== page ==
Welcome to “Athlos” a weekly blog which examines pillars of personal excellence and regularly brings together the worlds of Christian spirituality and sport.
“When you give a luncheon or dinner, do not invite your friends, your brothers or sisters, your relatives or your rich neighbours; if you do they may invite you back and so you will be repaid. But when you give a banquet, invite the poor, the crippled, the lame, the blind…”-Luke 14:12-13
Thank you, James McClean. Hardly a popular name in global football, my appreciation for this Republic of Ireland player is already significant as he brought into the public domain, the fact that he has autism. Also known under the broader name, Autism Spectrum Disorder (ASD), autism describes the broad range of characteristics that may include development delays, reduced social skills or non-verbal communication.
McClean’s decision to take a closer look at himself took root in the fact that his own daughter was on the spectrum. As reported by BBC Sport and CNN, he noticed similarities between his traits and that of his daughter. He visited the relevant professionals and confirmed his own status as having ASD. As World Autism Awareness Day approaches on April 2, he saw it as opportune to share his journey.
Here’s the thing. This man is a national footballer for his country. To represent your nation in the world’s most popular sport is no easy achievement. Hundreds of thousands of boys, girls, men and women play this sport globally, but only the very best get chosen for national duty. So let me emphasize what we are seeing: someone with autism has achieved success in elite sport. This is courageous and inspiring.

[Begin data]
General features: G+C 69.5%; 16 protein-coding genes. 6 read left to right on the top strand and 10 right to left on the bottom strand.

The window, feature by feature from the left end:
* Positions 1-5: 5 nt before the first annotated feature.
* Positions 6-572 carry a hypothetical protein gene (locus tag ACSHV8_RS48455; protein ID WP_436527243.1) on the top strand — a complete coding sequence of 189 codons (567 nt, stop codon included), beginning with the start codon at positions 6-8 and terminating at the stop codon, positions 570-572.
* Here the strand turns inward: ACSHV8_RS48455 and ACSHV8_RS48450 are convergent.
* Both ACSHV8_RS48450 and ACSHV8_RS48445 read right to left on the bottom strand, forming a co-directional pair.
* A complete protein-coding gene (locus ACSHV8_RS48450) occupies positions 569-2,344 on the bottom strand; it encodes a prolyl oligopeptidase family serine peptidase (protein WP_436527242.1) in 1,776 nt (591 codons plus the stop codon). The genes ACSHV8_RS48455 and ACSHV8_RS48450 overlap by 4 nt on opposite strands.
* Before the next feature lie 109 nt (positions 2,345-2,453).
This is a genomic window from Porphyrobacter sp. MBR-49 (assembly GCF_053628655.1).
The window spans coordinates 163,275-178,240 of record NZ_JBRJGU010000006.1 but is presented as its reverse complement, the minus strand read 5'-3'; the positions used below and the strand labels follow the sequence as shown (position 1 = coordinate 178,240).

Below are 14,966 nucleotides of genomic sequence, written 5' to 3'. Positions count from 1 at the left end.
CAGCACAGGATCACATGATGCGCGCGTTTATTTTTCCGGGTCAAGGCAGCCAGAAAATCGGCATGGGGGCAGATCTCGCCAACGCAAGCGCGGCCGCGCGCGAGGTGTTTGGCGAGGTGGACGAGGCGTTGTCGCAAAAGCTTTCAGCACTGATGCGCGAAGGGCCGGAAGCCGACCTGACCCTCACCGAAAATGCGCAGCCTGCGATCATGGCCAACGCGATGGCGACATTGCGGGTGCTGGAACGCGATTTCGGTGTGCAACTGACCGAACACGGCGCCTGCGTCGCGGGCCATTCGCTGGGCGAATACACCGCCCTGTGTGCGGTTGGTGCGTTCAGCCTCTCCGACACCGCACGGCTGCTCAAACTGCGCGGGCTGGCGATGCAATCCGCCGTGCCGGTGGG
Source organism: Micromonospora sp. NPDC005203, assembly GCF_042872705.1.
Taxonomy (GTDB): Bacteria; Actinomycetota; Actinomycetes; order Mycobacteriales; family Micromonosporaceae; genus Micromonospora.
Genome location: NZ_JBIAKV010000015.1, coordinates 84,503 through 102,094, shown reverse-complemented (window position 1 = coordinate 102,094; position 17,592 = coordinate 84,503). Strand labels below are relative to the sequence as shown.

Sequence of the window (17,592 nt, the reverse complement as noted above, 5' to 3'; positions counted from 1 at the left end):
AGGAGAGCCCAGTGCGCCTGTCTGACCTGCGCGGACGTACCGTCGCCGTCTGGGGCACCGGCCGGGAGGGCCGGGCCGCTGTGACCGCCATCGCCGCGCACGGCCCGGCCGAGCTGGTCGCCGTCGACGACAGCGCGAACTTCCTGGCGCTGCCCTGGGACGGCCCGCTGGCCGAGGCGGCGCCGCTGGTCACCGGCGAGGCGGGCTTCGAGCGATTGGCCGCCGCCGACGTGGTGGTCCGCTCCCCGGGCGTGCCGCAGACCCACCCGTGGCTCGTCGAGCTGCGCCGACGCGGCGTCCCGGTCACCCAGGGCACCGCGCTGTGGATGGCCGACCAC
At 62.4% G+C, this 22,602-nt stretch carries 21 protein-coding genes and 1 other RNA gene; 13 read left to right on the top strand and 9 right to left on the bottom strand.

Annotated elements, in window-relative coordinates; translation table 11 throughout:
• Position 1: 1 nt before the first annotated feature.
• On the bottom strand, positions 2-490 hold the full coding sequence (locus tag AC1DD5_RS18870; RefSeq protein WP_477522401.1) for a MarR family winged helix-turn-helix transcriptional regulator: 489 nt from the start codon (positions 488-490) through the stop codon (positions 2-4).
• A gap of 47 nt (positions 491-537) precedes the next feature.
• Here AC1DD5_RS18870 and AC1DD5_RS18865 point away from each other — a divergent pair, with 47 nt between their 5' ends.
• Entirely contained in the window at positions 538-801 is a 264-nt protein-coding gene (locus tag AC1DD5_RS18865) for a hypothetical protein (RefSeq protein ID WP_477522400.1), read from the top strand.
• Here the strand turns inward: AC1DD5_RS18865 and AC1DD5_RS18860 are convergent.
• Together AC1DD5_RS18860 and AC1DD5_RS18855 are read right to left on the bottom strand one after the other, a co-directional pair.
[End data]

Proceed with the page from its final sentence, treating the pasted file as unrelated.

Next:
It is a human tendency to label others. We often attach names like diabetic, schizophrenic or autistic. Yet, is a person to be defined by one quality or characteristic? Someone with bipolar disorder, for instance, may be loving, generous, kind, intelligent, friendly and compassionate. Why single out their mental condition as if that is the sum total of the entire individual? We have work to do.
It is therefore not surprising that Jesus in Luke 14 above welcomed those whom society typically labeled as unworthy or deficient. He had a habit of loving the outcasts and the marginalized regularly offering them grace, hospitality and benevolence. We would do well to imitate him.
There is an inherent beauty in accepting and embracing those who society perceives as less valuable.
If you were inspired by this blog, please consider sharing it with one other person today. To learn more about these and other related themes that promote the cultivation of an integrated inner self, read UNBEATABLE! which is available on Amazon in print and as an e-book.